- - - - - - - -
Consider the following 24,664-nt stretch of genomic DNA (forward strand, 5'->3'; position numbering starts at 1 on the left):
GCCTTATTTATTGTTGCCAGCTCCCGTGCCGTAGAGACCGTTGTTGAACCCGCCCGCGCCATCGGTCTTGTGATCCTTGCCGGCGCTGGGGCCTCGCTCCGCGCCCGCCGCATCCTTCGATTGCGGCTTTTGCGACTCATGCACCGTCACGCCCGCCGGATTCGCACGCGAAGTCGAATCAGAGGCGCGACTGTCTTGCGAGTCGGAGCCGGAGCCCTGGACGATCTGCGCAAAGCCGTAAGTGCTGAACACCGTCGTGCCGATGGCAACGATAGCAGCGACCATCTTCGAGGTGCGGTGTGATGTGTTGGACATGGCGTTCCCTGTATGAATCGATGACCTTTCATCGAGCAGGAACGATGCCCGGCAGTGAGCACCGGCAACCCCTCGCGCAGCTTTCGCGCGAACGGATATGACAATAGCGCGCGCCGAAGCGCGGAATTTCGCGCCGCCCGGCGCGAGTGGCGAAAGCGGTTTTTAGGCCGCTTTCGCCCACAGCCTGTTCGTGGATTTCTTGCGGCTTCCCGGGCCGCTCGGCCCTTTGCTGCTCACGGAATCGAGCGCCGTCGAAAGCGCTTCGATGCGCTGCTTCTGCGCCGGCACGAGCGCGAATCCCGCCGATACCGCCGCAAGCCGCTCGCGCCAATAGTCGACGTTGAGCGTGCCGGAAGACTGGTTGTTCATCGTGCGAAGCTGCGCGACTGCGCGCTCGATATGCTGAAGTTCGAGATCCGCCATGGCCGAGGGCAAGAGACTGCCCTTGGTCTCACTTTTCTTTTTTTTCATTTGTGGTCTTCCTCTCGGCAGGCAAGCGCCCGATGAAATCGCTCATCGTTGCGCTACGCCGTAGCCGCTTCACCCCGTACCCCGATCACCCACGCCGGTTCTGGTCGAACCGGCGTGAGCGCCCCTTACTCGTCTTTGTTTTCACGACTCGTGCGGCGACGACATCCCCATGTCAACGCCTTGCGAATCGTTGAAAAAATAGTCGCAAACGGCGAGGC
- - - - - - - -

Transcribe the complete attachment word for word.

Consider the following 24,664-nt stretch of genomic DNA (forward strand, 5'->3'; position numbering starts at 1 on the left):
GCCTTATTTATTGTTGCCAGCTCCCGTGCCGTAGAGACCGTTGTTGAACCCGCCCGCGCCATCGGTCTTGTGATCCTTGCCGGCGCTGGGGCCTCGCTCCGCGCCCGCCGCATCCTTCGATTGCGGCTTTTGCGACTCATGCACCGTCACGCCCGCCGGATTCGCACGCGAAGTCGAATCAGAGGCGCGACTGTCTTGCGAGTCGGAGCCGGAGCCCTGGACGATCTGCGCAAAGCCGTAAGTGCTGAACACCGTCGTGCCGATGGCAACGATAGCAGCGACCATCTTCGAGGTGCGGTGTGATGTGTTGGACATGGCGTTCCCTGTATGAATCGATGACCTTTCATCGAGCAGGAACGATGCCCGGCAGTGAGCACCGGCAACCCCTCGCGCAGCTTTCGCGCGAACGGATATGACAATAGCGCGCGCCGAAGCGCGGAATTTCGCGCCGCCCGGCGCGAGTGGCGAAAGCGGTTTTTAGGCCGCTTTCGCCCACAGCCTGTTCGTGGATTTCTTGCGGCTTCCCGGGCCGCTCGGCCCTTTGCTGCTCACGGAATCGAGCGCCGTCGAAAGCGCTTCGATGCGCTGCTTCTGCGCCGGCACGAGCGCGAATCCCGCCGATACCGCCGCAAGCCGCTCGCGCCAATAGTCGACGTTGAGCGTGCCGGAAGACTGGTTGTTCATCGTGCGAAGCTGCGCGACTGCGCGCTCGATATGCTGAAGTTCGAGATCCGCCATGGCCGAGGGCAAGAGACTGCCCTTGGTCTCACTTTTCTTTTTTTTCATTTGTGGTCTTCCTCTCGGCAGGCAAGCGCCCGATGAAATCGCTCATCGTTGCGCTACGCCGTAGCCGCTTCACCCCGTACCCCGATCACCCACGCCGGTTCTGGTCGAACCGGCGTGAGCGCCCCTTACTCGTCTTTGTTTTCACGACTCGTGCGGCGACGACATCCCCATGTCAACGCCTTGCGAATCGTTGAAAAAATAGTCGCAAACGGCGAGGC